Three options for improving Lummi Island ferry terminal facilities at Gooseberry Point are being considered as part of the County’s ferry system improvement project. Each option has substantial long-term financial, operational and other pros and cons. This paper by Protect Lummi Island Community (PLIC) summarizes some key aspects of these ferry terminal options.
The process for moving forward is for LIFAC, assisted by Public Works, citizens impacted by these options and the County’s consultants who are assisting with this project, to continue gathering and discussing pros and cons via meetings, an upcoming survey and comments submitted by individuals and groups. After analysis of all information, LIFAC will submit a recommendation (note: LIFAC decides nothing; it is just an advisory committee) along with all Consultant reports to the County Council. The County Council is the ‘decider’ on a preferred docking option, as well as replacement ferry.
A choice must be made about the size of the replacement Lummi Island ferry. PLIC-White-Paper-3-Demand-and-Capacity-Options- summarizes the planning consultants’ estimated demand for vehicle transport in the decades ahead, especially during ‘peak normal use’, generally commuting periods. It also describes how three larger ferries might accommodate that vehicle traffic. All three ferries could be operated with 3 crew members (larger vessels would require adding a 4th crew member, thereby increasing labor costs by 30%). There are trade-offs among these options on capital and operational costs, as well as on vehicle wait times when vehicle traffic is heavy.
Every month, the Lummi Island Ferry Advisory Committee (LIFAC, a county-appointed members from both on and off island) meets to discuss issues related to the Lummi Island Ferry. These meetings are open to all and include a period at the beginning for 3-minute comments by attendees. Meetings are usually held at the Fire Hall on Lummi Island and once a quarter in Bellingham at the Whatcom Public Works building.
The Lummi Island Ferry System is part of Whatcom County’s road and transportation system, administered by Public Works. Operations are paid for partly by ferry user fees, county road taxes, some state funds, occasional grants.
Estimating Lummi Island’s population growth over the next few decades is an important part of planning to replace the Whatcom Chief with an appropriately sized vessel, which will have a life span of at least 60 years. (Whether anyone thinks the population “should” grow, shrink or stay the same is irrelevant. There are many empty lots that owners have every legal right to build on – whether to live in full or part time, or rent out short or long term, or ‘just for the investment.’).
PLIC-White-Paper-2-Population-Projections (from Protect Lummi Island Community) briefly summarizes the planning consultant’s best guesses about how the population will change. These predictions are part of what’s needed to decide how to ‘right size’ the new vessel, though other factors also are important.
This short document by Protect Lummi Island Community (PLIC; volunteer island group) describes some of the decade+ history behind the current essential planning to replace the old Whatcom Chief and the dock at Gooseberry Pt, both parts of Whatcom County’s transportation/road system. PLIC-White-Paper-1-Ferry-Replacement-Background. It’s an excellent reminder for those who’ve been around a while, essential reading for island newcomers and all County residents who generally know very little, if anything, about this 100-year part of the County’s transportation system.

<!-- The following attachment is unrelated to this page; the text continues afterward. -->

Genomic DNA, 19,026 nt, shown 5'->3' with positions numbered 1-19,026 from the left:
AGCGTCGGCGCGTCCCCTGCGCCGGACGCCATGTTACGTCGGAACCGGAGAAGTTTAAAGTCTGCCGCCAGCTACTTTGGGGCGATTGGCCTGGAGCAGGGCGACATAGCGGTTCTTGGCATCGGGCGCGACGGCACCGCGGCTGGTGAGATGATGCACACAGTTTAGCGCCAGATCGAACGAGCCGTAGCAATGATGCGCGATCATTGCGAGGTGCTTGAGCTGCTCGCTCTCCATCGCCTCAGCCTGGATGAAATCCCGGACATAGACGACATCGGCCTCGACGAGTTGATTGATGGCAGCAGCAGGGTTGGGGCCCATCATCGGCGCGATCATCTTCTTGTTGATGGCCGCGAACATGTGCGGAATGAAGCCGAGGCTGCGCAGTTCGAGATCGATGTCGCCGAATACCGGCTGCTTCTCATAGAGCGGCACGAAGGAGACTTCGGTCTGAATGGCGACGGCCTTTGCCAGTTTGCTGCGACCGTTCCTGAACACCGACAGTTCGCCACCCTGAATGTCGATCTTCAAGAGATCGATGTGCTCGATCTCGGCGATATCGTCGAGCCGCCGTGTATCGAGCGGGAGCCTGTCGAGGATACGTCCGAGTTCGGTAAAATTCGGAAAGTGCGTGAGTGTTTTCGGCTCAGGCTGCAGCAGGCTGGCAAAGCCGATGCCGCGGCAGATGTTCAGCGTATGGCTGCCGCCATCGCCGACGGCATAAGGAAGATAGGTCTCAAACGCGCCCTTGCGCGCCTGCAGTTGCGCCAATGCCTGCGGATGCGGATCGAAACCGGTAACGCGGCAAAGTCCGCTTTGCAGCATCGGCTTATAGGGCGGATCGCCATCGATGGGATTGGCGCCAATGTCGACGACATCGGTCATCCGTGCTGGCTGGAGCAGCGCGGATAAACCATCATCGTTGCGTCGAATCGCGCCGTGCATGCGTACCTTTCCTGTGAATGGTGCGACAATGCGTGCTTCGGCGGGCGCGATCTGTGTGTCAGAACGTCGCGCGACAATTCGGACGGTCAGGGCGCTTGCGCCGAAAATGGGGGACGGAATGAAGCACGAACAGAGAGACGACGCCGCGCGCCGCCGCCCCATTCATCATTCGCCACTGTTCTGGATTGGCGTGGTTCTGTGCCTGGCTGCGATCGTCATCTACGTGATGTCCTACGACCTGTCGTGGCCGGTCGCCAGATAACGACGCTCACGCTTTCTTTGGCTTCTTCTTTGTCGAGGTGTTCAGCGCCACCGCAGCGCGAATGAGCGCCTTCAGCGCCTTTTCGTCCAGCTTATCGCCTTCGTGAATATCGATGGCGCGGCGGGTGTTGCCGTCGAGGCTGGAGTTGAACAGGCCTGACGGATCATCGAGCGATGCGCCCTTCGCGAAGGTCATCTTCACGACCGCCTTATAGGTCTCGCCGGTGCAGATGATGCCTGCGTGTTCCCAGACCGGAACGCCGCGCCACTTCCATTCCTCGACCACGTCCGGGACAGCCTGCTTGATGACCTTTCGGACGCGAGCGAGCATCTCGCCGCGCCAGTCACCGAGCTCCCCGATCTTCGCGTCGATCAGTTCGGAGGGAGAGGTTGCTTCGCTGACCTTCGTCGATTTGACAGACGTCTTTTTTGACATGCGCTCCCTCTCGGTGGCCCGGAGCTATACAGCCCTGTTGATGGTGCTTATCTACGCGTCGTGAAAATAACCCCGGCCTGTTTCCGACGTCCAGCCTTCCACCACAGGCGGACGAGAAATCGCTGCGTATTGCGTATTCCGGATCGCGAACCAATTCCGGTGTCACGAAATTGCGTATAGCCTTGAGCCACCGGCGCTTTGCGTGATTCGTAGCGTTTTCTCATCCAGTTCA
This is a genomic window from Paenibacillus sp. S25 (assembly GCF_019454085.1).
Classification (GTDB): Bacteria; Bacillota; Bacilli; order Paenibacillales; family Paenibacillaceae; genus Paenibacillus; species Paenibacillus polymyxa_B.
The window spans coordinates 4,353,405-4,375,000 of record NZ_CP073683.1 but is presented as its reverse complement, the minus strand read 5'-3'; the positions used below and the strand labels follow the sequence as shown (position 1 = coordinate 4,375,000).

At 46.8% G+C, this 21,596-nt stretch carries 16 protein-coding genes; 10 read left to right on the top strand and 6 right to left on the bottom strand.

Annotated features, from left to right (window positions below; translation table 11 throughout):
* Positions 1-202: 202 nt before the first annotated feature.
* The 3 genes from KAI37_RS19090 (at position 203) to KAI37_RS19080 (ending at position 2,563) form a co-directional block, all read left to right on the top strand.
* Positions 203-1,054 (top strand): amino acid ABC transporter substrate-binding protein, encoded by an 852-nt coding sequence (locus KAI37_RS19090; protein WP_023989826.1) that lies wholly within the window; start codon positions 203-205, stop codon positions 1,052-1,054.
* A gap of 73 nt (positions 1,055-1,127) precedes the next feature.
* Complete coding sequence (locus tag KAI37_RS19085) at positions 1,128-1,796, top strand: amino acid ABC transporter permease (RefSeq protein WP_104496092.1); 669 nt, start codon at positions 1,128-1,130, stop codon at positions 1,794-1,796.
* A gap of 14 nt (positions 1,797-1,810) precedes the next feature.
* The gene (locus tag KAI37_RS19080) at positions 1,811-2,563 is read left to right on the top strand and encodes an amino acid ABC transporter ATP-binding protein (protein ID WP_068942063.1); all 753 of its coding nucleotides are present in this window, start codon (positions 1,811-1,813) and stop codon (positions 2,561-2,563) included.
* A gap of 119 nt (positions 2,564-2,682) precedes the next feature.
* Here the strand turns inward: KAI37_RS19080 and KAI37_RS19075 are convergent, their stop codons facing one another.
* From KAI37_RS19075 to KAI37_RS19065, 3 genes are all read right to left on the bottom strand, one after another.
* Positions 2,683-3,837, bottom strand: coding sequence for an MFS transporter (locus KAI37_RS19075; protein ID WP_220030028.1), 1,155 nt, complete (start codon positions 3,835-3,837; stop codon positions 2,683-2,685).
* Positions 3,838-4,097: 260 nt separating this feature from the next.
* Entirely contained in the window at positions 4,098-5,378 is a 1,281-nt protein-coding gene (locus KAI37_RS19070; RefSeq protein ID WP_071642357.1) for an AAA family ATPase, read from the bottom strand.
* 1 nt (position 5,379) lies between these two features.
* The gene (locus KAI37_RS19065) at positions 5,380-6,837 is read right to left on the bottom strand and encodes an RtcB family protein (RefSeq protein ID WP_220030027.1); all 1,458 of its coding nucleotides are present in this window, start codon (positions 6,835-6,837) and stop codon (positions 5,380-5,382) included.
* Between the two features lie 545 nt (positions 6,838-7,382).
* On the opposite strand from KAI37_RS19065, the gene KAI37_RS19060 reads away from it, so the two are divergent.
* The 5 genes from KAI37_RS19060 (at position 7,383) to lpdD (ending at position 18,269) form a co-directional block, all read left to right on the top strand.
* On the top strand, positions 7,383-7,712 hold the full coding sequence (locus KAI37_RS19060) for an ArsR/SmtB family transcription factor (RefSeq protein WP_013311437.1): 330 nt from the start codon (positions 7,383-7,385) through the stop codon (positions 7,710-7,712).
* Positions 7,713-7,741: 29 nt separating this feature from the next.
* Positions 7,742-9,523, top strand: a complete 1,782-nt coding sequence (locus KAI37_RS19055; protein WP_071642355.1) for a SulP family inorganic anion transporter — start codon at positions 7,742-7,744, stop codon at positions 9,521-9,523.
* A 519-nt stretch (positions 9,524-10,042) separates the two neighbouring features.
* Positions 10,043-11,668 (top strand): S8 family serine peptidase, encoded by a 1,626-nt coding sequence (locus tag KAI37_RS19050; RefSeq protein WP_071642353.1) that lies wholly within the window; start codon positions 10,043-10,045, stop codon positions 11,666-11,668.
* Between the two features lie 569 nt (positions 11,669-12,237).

More on the upcoming recommendations on Whatcom County’s planning to replace the Gooseberry Pt Dock and Whatcom Chief. Important stuff. If you want to have input, the next 3 months are crucial. Stu Rich, President of Protect Lummi Island Community, just sent out this summary.
Date: Sat, Mar 17, 2018 at 12:23 PM
Subject: PLIC – Stuart Rich- President letter on 3/14/18 Ferry Meeting
PLIC- Stuart Rich-President
The ferry consultant, KPFF Consulting, and Whatcom County Public Works have laid out their options for a ferry replacement boat (20, 28 or 34 car capacity vessel) and the future Gooseberry ferry terminal location (1.the present location, 2. move north to convenience store location, or 3. purchase up to 8 private homes). Now it’s up to us to decide what is in the best interest of Lummi Island and chose a ferry replacement system that will serve our future needs through the year 2060.
Let’s start with a priority decision- location of the Gooseberry terminal. Staying at the present location is not viable. Lummi Nation has served us due notice that there will be no renewal of the present-day lease. The second option of the convenience store location would mean the continuation of expensive upland and tideland leases with the Lummi Nation which would continue to impact operational costs and fares. The third option of purchasing private homes coupled with a tradeoff – changing the county- right-of- way to accommodate the proposed Lummi Nation marina in exchange for the Nation’s support for a federal right-of-way over the tidal water dock area – would forever eliminate the need for lease payments to the Lummi Nation. This option is cost effective and provides a permanent solution
Choosing a long-term replacement boat is a complex process which is directly tied to the level of service (LOS), operational costs and fares, as well as the future growth of Lummi Island. How big of a boat do we need? After examining several studies, KPFF has pegged Lummi Island’s annual growth rate for pedestrian/passenger ridership at 1.54% and vehicle ridership at 0.76 percent through the year 2040. After factoring in current peak ferry usage, the consultants have projected a low- middle- and high range for the required boat capacity through the year 2060.